VBSS

Monday, June 22, 2009

Solving Mexico's Drug Gang Problem

Scary piece about Mexico's descent into an unsafe, wobbly near narco state from CBS News - Mexico: The War Next Door.

You want to cut the legs out from drug gangs in Mexico or Afghanistan? The simplest (and probably simplistic) solution: Take the high profits out.

Legalize the stuff and put a smallish import and sales tax on it to fund rehab centers and funerals.

Drug thuggery is driven by drug demand and the biggest demander nation is the U.S.*

Of course, then the drug thugs will have to find other work.

*One article from The American Journal of Economics and Sociology asserts that legalizing drugs will do everything but cure the common cold:
The legalization of drugs would prevent our civil liberties from being threatened any further, it would reduce crime rates, reverse the potency effect, improve the quality of life in the inner cities, prevent the spread of disease, save the taxpayer money, and generally benefit both individuals and the community as a whole. Our arguments are based on a basic appreciation of the benefits provided by voluntary exchange and the role markets play in coordinating human activities. Legalizing drugs would eliminate many inconsistencies, guarantee freedoms, and increase the effectiveness of the government's anti-drug beliefs. The present war on drugs has not and will not produce a decisive victory. We advocate a new approach to this important social problem.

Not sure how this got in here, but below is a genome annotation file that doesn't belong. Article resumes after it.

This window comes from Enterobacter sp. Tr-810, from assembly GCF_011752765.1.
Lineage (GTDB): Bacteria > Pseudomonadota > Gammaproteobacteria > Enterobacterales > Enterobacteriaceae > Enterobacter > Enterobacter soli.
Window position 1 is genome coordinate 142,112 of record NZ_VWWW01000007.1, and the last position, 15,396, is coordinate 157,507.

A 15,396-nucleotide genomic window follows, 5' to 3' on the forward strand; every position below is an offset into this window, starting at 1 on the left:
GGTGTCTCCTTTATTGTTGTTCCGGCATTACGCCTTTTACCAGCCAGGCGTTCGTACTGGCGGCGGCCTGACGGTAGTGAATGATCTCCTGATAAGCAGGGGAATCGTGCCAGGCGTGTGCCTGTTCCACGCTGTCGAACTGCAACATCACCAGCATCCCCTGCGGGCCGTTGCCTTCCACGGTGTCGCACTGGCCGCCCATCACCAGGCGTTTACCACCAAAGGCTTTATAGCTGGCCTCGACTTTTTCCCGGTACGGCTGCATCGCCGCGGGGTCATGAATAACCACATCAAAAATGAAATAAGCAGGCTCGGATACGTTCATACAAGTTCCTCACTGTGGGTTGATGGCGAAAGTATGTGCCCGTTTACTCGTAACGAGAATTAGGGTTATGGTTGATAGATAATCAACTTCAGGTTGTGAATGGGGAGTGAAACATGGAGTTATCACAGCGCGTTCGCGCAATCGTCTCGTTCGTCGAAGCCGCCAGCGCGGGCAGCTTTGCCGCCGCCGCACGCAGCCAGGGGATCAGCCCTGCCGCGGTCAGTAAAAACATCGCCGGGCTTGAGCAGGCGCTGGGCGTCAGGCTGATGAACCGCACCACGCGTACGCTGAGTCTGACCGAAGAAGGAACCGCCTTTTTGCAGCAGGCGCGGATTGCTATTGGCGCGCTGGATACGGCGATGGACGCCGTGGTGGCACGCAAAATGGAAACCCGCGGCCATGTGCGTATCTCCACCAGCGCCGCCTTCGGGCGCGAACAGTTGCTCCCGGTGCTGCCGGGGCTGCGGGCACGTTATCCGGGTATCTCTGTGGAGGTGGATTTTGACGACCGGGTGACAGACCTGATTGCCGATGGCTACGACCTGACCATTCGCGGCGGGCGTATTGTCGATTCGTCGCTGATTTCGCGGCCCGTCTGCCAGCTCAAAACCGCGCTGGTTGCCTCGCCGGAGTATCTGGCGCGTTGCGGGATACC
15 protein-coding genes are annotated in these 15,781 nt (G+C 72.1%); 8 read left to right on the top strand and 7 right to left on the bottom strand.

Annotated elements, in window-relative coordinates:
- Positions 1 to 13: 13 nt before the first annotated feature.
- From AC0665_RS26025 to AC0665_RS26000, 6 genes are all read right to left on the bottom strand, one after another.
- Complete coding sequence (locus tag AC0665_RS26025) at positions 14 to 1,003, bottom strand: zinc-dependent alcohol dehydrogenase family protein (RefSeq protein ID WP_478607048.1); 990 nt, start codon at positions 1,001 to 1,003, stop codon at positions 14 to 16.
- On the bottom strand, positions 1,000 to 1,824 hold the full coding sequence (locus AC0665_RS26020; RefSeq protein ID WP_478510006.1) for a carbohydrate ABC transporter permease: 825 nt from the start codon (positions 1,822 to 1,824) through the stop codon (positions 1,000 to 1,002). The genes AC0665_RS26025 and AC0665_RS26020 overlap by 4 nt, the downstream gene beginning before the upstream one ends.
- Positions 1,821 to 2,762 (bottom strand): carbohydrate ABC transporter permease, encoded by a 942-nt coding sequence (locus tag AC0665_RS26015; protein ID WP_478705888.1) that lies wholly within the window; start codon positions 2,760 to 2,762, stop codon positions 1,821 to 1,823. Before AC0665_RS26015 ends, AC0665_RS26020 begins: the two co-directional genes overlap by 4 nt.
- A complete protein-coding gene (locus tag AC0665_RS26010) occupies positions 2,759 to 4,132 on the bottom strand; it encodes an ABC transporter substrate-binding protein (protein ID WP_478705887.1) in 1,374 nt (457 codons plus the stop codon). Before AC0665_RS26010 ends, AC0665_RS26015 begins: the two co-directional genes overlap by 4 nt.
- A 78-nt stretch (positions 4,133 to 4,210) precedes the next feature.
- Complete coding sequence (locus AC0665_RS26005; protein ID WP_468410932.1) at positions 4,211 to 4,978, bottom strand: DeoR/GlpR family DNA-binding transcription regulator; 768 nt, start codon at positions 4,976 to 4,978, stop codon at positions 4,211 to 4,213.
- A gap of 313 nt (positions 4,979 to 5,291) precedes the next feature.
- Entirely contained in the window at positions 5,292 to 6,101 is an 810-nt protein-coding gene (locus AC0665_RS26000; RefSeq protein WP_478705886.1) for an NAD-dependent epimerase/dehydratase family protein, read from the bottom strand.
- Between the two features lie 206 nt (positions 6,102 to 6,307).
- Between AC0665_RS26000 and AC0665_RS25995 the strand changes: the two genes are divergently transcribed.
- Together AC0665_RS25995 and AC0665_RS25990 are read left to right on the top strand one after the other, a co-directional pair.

Drug dealers are a thing of the past. Violent crimes and theft are greatly reduced. Drug-related shoot-outs are unheard of. The streets of America begin to "clean up." Communities pull themselves together. Youths and adults once involved in crime rings are forced to seek legitimate work. Deaths due to infected intravenous needles and poisonous street drugs are eliminated. Taxpayers are no longer forced to pay $10,000,000,000 to fund drug-related law enforcement. The $80,000,000,000 claimed by organized crime and drug rings will now go to honest workers . . .
Suggesting legalization has made for some odd bedfellows: Tom Tancredo and Nicholas Kristof.

Any war you've been fighting as long as we've been fighting the drug war ought to get a very close look.

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